This low-budget feature fishtails after a Mum and her teenage kids, kicking around the far north one sleepy summer. Store Santa holiday jobs, teen romance, purloined cars, pet possums, and pot deals fill out the small town shenanigans plotline. Ray Woolf plays an undercover cop, and Calvin Tuteao is a kauri-hugging suitor. Director Peter Tait (who acted in Kitchen Sink) wrote the film to showcase the charisma of kids he was teaching at Taipa College. Made for under $20,000, the film “was bigger than Titanic” at Oruru’s Swamp Palace cinema and community hall.
Michael Hurst is an acclaimed theatre actor and director, who has also featured in a broad range of television and film roles, including his long-running gig as sidekick Iolaus in the American TV series Hercules. In the mid-90s Hurst also began directing for the screen, initially on episodes of Hercules and Xena, but also helming the feature film comedy Jubilee, and TV mockumentary drama Love Mussel.
An old woman (Olive Bracey) recounts to her nephew (actor Martyn Sanderson) memories of her life in Hokianga. The film is a mix of personal return journey for Sanderson and an affectionate record of his spirited aunt (she's "the one who ate wheatgerm" in the family). Autumn Fires mixes conversations, photos, and dramatisations of romantic letters. Sanderson rambles on the farm, picks mussels in bull kelp sandals, muses on industrial agriculture and on the "unambitious peaceful life". Directed by Barry Barclay, the elegiac film screened in TV1's Scene series.
The laidback pop-reggae of double platinum album On the Sun was a noughties Kiwi summer soundtrack, and this golden hour-hued affair is a video to match. A Seedy trio (Barnaby Weir, Bret McKenzie, Daniel Weetman) head on holiday to the Coromandel for a smorgasbord of baches, pohutukawa rope swings, mussels on the barbie, and cricket on the beach. There's a nod to the sponsor's product as McKenzie pulls the Holden into the Tararu Store for a Fruju pitstop: one of the future Oscar-winner's earliest paid acting gigs was in an ice-block commercial.
After overhearing a parental argument which shows no signs of ending, a young boy (Nico Mu) decides to wander out onto the streets. Soon he is caught up in the K Road nightlife, clutching his sushi. Then a chance meeting with a talkative homeless woman (Verity George) and her dog offers him a new perspective. Inspired by an old woman who gave out mussel fritters to bus drivers, writer/director Karyn Childs set out with this short film to show K Road as a place where people of many backgrounds can feel they belong. Fritters was one of ten K' Rd Stories made in 2015.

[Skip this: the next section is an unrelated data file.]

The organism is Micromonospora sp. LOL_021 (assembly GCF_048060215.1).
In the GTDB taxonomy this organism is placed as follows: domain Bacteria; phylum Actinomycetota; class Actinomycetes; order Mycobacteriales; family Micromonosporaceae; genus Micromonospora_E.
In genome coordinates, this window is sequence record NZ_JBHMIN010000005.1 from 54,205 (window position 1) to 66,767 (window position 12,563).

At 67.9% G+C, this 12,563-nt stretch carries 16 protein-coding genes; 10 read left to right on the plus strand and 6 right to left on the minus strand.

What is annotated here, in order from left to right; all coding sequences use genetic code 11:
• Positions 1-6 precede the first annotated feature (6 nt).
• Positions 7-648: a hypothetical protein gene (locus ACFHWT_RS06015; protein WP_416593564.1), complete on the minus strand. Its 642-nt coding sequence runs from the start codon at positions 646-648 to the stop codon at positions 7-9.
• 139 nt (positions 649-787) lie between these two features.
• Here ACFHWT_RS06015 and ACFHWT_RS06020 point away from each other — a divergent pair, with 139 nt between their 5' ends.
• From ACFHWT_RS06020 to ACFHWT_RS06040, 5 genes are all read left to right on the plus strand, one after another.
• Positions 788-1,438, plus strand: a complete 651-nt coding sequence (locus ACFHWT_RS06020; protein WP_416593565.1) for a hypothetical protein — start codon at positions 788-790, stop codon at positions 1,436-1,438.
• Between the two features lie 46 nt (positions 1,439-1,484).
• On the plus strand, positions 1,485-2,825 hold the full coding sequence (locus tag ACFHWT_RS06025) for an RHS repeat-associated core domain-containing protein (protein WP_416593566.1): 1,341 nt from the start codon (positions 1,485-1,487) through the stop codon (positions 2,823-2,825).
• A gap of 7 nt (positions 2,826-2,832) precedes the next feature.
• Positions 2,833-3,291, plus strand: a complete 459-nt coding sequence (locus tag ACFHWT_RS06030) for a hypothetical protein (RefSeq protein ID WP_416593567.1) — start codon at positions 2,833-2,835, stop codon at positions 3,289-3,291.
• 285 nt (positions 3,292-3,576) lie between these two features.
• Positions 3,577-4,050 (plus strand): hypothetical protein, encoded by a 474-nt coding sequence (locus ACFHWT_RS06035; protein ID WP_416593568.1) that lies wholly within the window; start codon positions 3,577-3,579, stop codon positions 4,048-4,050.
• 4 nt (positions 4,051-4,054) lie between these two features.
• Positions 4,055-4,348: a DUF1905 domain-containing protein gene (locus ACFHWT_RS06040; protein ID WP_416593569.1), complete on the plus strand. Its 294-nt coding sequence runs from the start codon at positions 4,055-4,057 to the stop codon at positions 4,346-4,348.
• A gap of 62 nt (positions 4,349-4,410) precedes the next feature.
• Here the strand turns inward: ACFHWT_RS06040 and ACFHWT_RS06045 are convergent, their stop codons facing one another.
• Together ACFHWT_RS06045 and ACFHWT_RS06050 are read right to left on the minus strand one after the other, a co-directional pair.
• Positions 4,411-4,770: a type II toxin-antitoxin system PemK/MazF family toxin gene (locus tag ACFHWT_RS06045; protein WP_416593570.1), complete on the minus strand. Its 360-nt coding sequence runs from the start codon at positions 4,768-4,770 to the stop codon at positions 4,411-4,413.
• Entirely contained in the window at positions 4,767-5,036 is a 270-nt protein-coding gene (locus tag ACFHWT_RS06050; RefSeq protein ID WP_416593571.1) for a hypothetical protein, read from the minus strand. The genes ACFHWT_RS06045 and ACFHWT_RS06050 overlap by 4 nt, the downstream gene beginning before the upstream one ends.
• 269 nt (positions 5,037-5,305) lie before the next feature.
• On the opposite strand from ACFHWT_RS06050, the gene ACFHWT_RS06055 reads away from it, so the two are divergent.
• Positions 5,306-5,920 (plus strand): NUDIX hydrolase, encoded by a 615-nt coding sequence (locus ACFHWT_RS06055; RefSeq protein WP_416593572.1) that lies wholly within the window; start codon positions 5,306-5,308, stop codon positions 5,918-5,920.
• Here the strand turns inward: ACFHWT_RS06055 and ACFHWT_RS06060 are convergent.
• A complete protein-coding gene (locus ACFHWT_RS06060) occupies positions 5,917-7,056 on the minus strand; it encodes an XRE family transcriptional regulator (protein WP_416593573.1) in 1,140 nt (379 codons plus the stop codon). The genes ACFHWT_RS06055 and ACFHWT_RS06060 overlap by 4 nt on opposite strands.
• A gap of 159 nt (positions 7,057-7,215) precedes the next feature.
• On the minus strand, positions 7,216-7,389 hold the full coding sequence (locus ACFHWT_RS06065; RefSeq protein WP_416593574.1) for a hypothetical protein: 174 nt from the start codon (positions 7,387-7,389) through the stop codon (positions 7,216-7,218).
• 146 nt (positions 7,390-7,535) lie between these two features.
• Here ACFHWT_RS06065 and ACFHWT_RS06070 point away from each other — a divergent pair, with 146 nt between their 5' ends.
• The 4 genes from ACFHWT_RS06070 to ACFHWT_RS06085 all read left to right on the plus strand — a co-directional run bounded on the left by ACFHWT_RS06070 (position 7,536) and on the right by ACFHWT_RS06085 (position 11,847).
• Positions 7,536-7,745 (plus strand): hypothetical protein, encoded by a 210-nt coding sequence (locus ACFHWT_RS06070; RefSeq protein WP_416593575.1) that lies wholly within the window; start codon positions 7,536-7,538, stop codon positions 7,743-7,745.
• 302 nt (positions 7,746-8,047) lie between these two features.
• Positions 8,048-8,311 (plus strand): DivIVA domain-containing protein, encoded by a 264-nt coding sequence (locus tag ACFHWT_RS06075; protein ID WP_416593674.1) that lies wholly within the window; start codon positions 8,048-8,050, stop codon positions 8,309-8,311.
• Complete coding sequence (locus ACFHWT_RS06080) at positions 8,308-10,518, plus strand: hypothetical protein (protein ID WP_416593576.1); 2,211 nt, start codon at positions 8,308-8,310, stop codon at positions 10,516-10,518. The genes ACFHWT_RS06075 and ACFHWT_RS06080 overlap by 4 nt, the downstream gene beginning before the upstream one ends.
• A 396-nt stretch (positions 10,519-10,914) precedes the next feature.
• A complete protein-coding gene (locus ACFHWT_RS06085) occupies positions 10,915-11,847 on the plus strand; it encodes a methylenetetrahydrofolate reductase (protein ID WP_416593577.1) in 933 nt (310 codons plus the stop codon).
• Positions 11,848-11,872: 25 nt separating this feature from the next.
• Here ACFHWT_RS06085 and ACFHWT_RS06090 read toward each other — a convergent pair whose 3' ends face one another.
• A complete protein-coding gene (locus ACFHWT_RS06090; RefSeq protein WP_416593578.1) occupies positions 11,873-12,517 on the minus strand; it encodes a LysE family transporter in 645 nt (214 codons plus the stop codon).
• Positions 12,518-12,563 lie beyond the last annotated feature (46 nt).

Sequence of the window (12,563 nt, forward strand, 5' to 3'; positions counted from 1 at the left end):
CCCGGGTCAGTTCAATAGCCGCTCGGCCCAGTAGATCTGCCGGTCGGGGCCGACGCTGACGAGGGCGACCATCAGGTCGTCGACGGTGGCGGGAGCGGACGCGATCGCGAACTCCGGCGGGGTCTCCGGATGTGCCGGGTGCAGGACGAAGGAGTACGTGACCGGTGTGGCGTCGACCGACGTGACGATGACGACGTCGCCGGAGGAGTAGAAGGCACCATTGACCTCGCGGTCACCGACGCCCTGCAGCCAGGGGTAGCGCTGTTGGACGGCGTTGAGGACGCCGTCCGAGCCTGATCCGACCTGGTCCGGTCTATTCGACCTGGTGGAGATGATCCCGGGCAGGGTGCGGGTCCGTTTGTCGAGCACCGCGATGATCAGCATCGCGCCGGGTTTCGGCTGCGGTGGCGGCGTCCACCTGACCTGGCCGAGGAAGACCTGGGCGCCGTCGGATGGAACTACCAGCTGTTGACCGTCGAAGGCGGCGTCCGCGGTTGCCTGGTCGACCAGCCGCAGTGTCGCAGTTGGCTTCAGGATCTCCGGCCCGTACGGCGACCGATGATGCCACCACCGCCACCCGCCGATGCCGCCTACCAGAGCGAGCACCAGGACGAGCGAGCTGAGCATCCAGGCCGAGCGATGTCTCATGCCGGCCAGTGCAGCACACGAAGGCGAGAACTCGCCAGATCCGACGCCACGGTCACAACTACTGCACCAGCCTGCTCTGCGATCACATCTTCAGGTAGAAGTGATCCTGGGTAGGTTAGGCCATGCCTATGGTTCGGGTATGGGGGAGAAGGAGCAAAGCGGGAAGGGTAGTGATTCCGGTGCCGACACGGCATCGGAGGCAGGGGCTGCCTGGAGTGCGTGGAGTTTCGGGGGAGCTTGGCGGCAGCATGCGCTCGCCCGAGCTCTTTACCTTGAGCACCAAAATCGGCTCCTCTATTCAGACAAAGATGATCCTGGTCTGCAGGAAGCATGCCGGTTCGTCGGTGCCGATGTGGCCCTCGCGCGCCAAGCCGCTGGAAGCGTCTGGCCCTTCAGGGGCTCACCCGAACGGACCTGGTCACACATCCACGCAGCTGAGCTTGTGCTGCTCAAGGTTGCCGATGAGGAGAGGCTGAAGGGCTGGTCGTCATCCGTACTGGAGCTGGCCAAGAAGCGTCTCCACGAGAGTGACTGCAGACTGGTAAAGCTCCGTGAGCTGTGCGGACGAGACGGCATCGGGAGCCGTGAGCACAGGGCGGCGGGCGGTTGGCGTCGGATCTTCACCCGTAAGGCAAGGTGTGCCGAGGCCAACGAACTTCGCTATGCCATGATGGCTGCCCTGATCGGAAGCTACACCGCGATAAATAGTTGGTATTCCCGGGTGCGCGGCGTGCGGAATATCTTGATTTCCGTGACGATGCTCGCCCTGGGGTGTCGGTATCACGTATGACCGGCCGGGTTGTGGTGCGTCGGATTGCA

Chef Cameron Petley was a crowd favourite on MasterChef in 2011 for his homestyle wild food recipes, before being eliminated by a cupcake challenge. Petley got another chance to share his enthusiasm for harvesting and preparing tasty kai onscreen in this cooking show for Māori Television. He shares whānau recipes (from kina omelettes and mussel fritters to pork belly), favourite local markets, and chef’s tips. The series became one of Māori TV's highest rating shows. In the second season Petley travelled to Rarotonga to sample Pacific cuisine.
From a pre-Mythbusters era when science didn’t need explosions to merit primetime Saturday night screening, but after NZBC's blackboards and pointers, this series took a current affairs approach to reporting contemporary scientific research. Produced in Christchurch’s Studio 4, it was presented by Ken Ellis; Allanah James was a long-time reporter. Subjects ranged from volcanoes, underwater welding, talking lifts, STDs, mutant spiders, mussel extracts, and nude rats to the mysteries of tuatara and concert hall acoustics. The series was succeeded by Fast Forward.
Rachel Jean has produced and/or directed over 40 documentaries, made award-winning drama and film, and set up and run production company Isola Productions. Jean moved from producing and directing to the role of Head of Drama and Comedy at TV3, and now works at South Pacific Pictures.
Directed by Sam Pillsbury, this 1974 film observes Ralph Hotere — one of New Zealand’s greatest artists — at a moment when excitement is gathering about his work. Lauded as a “classic” by Ian Wedde, the documentary is framed around the execution of a watershed piece: a large mural Hotere was commissioned to paint for Hamilton’s Founders Theatre. Interviews with friends and associates — poets Hone Tuwhare and Bill Manhire, art critics, officials and dealers — are intercut with fascinating shots of Hotere working (including making art by photocopying or 'xerography').
This 76-minute documentary looks at efforts to restore the mauri (life spirit) of Northland's Lake Omapere, a large fresh water lake — and taonga to the Ngāpuhi people — made toxic by pollution. Simon Marler's film offers a timely challenge to New Zealand's 100% Pure branding, and an argument for kaitiakitanga (guardianship) that respects ecological and spiritual well-being. There is spectacular footage of the lake's endangered long-finned eel. Barry Barclay in Onfilm called the film "powerful, sobering". It screened at the 2008 National Geographic All Roads Film Festival.